There’s no doubt about it: Men have gone from the leaders of society to, at least in some circles, the lowest of the low. But Dr. Tim Clinton says they’ve gotten a bad rap.
“Most men are looked at as distant, disengaged, lazy, cold, no-emotion porn addicts, bad husbands, horrible fathers, buffoons,” Clinton, author, professional counselor and co-host of Dr. James Dobson’s Family Talk tells Dr. Steve Greene on a recent episode of the Greenelines podcast on the Charisma Podcast Network. He and co-author Max Davis wrote their most recent book, Take It Back, as a response to the impact of the cancel culture on men in particular.
“Most of the men I’m around—they’re tired of getting beat up,” Clinton says. “They’re tired of getting pounded. [But] I’m seeing a real uprising starting to surge right now. There’s a lot of men out there wanting to step up to the plate and make a difference: Be godly dads, be good husbands, be men who know and love and serve the Lord. There’s a hunger. And I’ll tell you what, it’s a hunger like I’ve not seen in a long time … So we felt it was time to write a book of a strong encouragement and hope for men. And by the way, for those who love them, this book is written also for those who really care deeply about the men in their lives.”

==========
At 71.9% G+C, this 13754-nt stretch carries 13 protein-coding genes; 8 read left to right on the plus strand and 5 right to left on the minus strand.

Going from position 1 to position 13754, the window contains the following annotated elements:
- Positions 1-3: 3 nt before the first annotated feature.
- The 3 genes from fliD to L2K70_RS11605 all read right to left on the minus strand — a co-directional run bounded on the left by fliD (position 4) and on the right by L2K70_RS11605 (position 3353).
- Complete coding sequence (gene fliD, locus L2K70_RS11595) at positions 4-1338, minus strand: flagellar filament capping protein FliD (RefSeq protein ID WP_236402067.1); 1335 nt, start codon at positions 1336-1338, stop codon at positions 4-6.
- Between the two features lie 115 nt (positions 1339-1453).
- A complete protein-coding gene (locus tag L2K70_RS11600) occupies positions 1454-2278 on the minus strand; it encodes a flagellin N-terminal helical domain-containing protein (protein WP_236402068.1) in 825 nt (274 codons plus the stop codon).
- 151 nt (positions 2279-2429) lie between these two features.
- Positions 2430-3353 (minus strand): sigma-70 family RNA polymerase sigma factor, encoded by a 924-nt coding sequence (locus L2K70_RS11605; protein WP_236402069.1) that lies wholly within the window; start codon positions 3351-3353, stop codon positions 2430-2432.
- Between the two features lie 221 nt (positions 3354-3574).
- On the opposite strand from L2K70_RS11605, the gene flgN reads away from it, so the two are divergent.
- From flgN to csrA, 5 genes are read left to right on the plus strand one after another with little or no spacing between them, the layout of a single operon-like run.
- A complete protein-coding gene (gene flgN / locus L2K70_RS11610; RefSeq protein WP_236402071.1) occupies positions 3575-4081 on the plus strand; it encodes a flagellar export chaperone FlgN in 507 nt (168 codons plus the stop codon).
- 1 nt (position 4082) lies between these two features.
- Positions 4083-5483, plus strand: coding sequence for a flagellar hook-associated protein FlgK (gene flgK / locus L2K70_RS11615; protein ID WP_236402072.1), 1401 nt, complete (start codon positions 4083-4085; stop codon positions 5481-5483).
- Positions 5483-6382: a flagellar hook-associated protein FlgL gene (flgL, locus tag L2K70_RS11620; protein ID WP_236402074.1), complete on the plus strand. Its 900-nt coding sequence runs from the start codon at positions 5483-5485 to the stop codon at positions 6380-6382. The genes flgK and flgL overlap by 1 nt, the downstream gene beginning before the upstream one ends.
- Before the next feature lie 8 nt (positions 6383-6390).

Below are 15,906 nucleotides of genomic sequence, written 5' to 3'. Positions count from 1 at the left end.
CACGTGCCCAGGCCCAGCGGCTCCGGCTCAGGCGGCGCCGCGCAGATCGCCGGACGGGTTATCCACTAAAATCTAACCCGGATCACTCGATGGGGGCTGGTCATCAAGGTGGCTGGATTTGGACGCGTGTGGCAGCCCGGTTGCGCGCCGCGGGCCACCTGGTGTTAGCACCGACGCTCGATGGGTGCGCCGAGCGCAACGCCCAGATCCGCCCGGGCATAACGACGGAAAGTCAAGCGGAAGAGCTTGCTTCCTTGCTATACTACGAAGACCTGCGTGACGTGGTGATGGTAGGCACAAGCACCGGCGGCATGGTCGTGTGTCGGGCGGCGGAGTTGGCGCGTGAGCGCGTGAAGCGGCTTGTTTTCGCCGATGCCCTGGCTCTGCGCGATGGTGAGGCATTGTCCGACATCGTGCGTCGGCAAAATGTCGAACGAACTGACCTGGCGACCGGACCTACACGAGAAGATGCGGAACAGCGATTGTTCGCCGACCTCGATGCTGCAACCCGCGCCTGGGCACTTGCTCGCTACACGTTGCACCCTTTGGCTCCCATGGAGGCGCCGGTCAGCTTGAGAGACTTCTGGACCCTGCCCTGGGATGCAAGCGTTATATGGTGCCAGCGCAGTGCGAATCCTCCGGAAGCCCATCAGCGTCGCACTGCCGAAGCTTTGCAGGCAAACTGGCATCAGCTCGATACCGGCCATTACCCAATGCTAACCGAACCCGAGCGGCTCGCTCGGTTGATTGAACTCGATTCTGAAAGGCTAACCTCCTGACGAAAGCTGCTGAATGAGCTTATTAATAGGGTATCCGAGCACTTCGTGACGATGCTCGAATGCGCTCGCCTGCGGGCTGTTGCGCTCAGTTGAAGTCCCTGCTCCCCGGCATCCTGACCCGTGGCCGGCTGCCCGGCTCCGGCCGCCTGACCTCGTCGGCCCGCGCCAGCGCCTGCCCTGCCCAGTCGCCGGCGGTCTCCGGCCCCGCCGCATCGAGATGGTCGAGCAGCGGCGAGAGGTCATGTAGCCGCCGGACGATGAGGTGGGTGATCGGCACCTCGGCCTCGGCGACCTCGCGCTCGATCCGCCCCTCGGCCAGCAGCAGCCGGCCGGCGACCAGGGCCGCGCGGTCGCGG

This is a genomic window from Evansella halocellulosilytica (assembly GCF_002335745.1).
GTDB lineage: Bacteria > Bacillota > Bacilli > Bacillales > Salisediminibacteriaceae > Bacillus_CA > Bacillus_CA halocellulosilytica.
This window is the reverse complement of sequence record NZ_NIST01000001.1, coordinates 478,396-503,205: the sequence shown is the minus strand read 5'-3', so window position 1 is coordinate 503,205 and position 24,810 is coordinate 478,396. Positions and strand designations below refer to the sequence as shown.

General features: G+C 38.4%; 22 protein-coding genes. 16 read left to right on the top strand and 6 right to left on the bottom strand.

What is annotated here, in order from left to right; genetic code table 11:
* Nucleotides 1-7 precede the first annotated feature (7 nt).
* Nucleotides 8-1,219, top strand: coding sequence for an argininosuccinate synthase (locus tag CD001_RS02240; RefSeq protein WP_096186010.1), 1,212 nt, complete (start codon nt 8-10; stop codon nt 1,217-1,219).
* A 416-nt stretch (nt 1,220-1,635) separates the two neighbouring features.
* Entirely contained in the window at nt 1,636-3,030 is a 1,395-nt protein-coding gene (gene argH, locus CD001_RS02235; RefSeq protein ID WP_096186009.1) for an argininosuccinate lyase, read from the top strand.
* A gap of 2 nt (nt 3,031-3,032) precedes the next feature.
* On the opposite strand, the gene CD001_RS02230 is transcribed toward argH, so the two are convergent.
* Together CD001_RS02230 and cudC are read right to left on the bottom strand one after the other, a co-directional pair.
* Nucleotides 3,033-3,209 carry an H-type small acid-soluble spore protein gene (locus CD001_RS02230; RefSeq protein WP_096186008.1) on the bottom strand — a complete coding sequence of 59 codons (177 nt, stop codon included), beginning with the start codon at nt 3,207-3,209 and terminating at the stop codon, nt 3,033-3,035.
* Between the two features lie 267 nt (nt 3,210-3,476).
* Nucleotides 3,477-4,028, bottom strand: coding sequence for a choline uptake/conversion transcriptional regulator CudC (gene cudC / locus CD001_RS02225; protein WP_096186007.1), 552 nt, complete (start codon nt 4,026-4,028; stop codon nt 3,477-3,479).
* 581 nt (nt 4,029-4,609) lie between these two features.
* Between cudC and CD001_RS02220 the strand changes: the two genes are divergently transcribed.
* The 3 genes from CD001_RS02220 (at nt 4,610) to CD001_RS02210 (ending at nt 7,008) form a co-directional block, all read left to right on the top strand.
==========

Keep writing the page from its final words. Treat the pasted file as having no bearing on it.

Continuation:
“We want to give this as a bow-tie present to say, ‘Listen, you matter; you matter more than you know,'” Clinton says. “And it’s time; it’s time right now to step into this moment.”
Contrary to what our culture often says, Clinton explains, there is a lot of good news about men and the impact they have in their families. “For example, 92% of Americans agree that men, dads, make a unique contribution to their son and daughter’s life; in other words, they have a profound influence on them according to the National Center on Fathering.”
Clinton also says that “Dads make all the difference in the world when it comes to their sons and daughters in terms of influence in their life. When you think about the influence of dad, and if he is emotionally engaged and present, kids score higher on assessment of academic performance … they do much better in their male and female identities. They’re stronger against peer pressure. They’re stronger against whether or not they’re going to get involved in drug use or more and mental health issues.
“It matters. Dad’s presence when he’s engaged and participating in the life of the son or daughter—it matters,” Clinton says. “And again, I don’t think that message gets out there enough: Men matter.”
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